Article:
U.S., Department of State, Publication 1983, Peace and War: United States Foreign Policy, 1931-1941, pp. 485-87
September 21, 1939
Since 1931 the use of force instead of the council table has constantly increased in the settlement of disputes between nations-except in the Western Hemisphere, where there has been only one war, now happily terminated.
During these years also the building up of vast armies, navies, and storehouses of war has proceeded abroad with growing speed and intensity. But, during these years, and extending back even to the days of the Kellogg-Briand Pact, the United States has constantly, consistently, and conscientiously done all in its power to encourage peaceful settlements, to bring about reduction of armaments, and to avert threatened wars. We have done this not only because any war anywhere necessarily hurts American security and American prosperity, but because of the more important fact that any war anywhere retards the progress of morality and religion and impairs the security of civilization itself.
For many years the primary purpose of our foreign policy has been that this Nation and this Government should strive to the utmost to aid in avoiding war among other nations. But if and when war unhappily comes, the Government and the Nation must exert every possible effort to avoid being drawn into the war.
The executive branch of the Government did its utmost, within our traditional policy of noninvolvement, to aid in averting the present appalling war. Having thus striven and failed, this Government must lose no time or effort to keep the Nation from being drawn into the war.
In my candid judgment we shall succeed in these efforts.
Beginning with the foundation of our constitutional government in the year 1789, the American policy in respect to belligerent nations, with one notable exception, has been based on international law. Be it remembered that what we call international law has had as its primary objectives the avoidance of causes of war and the prevention of the extension of war.
The single exception was the policy adopted by this Nation during the Napoleonic Wars, when, seeking to avoid involvement, we acted for some years under the so-called Embargo and Non-Intercourse Acts. . . .
Our next deviation by statute from the sound principles of neutrality and peace through international law did not come for 130 years. It was the so-called Neutrality Act of 1935-only 4 years ago-an act continued in force by the joint resolution of May 1, 1937, despite grave doubts expressed as to its wisdom by many Senators and Representatives and by officials charged with the conduct of our foreign relations, including myself. I regret that the act. I regret equally that I signed that act.
On July fourteenth of this year I asked the Congress in the cause of peace and in the interest of real American neutrality and to take action to change that act.
I now ask again that such action be taken in respect to of the act which is wholly inconsistent with ancient precepts of the law of nations-the embargo provisions. I ask it because they are, in my opinion, most vitally dangerous to American neutrality, American security, and American peace.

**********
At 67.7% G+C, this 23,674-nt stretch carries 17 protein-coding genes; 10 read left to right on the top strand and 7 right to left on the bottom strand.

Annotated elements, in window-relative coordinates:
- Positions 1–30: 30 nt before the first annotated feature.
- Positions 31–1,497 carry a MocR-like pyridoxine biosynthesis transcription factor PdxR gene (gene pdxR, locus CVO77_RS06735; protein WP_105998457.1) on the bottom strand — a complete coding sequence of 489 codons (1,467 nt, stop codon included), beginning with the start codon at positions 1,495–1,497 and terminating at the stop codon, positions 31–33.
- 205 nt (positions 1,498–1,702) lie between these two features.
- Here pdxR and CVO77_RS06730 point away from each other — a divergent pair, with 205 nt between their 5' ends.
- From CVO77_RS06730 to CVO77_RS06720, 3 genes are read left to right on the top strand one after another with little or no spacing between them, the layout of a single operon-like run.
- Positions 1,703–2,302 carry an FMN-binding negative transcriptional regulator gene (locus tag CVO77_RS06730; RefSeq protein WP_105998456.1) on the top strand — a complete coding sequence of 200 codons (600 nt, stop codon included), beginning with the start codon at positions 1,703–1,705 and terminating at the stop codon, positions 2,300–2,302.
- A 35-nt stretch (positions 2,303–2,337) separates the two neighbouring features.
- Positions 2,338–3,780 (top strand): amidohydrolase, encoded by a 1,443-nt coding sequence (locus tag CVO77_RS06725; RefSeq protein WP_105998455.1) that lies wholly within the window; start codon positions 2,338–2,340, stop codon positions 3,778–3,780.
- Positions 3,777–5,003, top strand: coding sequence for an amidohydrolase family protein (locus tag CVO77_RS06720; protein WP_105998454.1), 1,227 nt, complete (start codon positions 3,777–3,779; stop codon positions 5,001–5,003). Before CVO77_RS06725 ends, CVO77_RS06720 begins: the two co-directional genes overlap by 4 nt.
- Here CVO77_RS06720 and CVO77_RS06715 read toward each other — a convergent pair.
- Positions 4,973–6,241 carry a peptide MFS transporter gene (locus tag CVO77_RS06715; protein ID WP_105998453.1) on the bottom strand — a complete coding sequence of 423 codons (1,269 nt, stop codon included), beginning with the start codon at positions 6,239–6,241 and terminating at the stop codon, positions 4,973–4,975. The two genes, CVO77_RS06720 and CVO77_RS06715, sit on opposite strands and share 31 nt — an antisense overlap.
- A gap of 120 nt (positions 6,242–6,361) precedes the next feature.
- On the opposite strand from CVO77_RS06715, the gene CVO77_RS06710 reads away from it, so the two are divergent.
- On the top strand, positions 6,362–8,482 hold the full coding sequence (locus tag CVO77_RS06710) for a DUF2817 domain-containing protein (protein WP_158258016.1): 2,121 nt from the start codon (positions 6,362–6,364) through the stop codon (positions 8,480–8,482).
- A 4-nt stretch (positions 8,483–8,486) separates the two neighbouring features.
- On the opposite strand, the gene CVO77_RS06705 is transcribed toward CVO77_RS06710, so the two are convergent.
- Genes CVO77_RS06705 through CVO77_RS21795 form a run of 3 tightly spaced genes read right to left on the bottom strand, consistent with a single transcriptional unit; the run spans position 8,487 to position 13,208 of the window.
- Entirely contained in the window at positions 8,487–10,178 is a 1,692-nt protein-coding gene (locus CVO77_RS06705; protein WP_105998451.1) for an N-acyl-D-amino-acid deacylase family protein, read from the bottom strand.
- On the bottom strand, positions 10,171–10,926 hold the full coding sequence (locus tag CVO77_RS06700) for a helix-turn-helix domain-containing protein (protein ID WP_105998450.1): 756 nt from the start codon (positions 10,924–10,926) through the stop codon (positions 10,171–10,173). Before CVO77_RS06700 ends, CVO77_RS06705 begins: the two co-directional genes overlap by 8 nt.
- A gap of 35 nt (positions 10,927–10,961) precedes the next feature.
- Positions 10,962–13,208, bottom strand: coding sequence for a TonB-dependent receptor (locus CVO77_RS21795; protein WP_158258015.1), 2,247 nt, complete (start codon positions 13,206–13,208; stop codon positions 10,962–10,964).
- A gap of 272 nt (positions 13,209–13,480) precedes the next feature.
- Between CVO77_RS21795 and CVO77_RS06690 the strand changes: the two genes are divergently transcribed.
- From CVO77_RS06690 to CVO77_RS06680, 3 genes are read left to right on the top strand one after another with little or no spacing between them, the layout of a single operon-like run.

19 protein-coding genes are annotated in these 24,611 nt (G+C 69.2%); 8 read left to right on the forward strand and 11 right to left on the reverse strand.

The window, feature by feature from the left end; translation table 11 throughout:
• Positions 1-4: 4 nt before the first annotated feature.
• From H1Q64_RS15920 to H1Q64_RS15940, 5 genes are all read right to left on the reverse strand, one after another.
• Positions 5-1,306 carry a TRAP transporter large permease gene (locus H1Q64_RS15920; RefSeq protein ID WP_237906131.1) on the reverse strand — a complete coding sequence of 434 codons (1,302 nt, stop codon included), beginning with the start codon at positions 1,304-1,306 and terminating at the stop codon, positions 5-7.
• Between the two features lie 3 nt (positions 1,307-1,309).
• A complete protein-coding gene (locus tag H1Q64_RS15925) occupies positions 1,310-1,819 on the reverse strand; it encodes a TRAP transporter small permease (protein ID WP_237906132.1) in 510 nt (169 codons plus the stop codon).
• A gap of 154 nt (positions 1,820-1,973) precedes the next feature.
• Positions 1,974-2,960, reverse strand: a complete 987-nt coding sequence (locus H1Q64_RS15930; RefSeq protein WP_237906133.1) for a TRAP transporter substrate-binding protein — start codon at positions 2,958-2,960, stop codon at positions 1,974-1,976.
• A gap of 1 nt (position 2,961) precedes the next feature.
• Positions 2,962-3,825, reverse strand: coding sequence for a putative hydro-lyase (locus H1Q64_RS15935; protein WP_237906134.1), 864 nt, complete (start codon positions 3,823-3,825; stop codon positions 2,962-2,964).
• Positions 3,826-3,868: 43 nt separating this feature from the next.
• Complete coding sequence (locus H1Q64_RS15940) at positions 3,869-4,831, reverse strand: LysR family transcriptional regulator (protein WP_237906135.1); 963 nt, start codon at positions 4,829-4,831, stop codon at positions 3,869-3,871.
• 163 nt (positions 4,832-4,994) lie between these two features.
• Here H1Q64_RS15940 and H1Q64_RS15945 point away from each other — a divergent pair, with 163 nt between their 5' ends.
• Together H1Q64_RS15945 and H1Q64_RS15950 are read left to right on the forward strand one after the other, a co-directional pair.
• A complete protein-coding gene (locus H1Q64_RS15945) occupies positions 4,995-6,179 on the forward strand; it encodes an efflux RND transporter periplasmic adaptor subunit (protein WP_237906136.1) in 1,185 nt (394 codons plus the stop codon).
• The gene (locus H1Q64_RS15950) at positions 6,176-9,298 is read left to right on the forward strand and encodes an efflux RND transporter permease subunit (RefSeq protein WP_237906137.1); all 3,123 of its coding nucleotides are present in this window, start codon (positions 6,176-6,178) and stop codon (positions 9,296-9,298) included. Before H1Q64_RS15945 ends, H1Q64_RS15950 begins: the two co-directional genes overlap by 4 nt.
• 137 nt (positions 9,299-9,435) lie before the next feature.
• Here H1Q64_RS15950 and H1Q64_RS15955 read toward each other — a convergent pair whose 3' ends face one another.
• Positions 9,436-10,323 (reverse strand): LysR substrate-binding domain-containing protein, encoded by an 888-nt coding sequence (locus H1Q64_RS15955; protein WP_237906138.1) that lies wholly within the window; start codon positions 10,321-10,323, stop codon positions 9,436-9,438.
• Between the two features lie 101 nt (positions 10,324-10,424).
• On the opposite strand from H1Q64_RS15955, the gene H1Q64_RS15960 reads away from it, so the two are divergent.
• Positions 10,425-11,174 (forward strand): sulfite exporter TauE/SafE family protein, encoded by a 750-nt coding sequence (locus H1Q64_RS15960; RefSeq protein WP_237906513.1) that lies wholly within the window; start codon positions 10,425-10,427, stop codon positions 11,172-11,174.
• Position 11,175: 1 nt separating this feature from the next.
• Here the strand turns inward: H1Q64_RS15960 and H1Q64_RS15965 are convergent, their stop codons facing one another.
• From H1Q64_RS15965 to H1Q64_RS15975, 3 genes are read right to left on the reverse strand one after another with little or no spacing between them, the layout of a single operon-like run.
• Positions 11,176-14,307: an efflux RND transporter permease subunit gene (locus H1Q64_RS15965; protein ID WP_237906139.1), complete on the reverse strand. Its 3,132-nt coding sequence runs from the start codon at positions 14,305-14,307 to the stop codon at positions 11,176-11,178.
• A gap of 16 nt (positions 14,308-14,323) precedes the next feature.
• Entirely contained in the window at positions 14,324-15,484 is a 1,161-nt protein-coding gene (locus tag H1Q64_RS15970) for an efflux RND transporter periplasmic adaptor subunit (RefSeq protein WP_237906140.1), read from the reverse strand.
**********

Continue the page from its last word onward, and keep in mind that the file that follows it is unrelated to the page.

I seek a greater consistency through the repeal of the embargo provisions and a return to international law. I seek reenactment of the historic and traditional American policy which, except for the disastrous interlude of the Embargo and Non-Intercourse Acts, has served us well for nearly a century and a half. It has been erroneously said that return to that policy might bring us nearer to war. I give to you my deep and unalterable conviction, based on years of experience as a worker in the field of international peace, that by the repeal of the embargo the United States will more probably remain at peace than if the law remains as it stands today I say this because with the repeal of the embargo this Government clearly and definitely will insist that American citizens and American ships keep away from the immediate perils of the actual zones of conflict.
Repeal of the embargo and a return to international law are the crux of this issue.
To those who say that this program would involve a step toward war on our part, I reply that it offers far greater safeguards than we now possess or have ever possessed to protect American lives and property from danger. It is a positive program for giving safety. This means less likelihood of incidents and controversies which tend to draw us into conflict, as they did in the last World War. There lies the road to peace!
I should like to be able to offer the hope that the shadow over the world might swiftly pass. I cannot. The facts compel my stating, with candor, that darker periods may lie ahead. The disaster is not of our making; no act of ours engendered the forces which assault the foundations of civilization. Yet we find ourselves affected to the core; our currents of commerce are changing, our minds are filled with new problems, our position in world affairs has already been altered.
In such circumstances our policy must be to appreciate in the deepest sense the true American interest. Rightly considered, this interest is not selfish. Destiny first made us, with our sister nations on this hemisphere, joint heirs of European culture. Fate seems now to compel us to assume the task of helping to maintain in the western world a citadel wherein that civilization may be kept alive. The peace, the integrity, and the safety of the Americas-these must be kept firm and serene. In a period when it is sometimes said that free discussion is no longer compatible with national safety, may you by your deeds show the world that we of the United States are one people, of one mind, one spirit, one clear resolution, walking before God in the light of the living.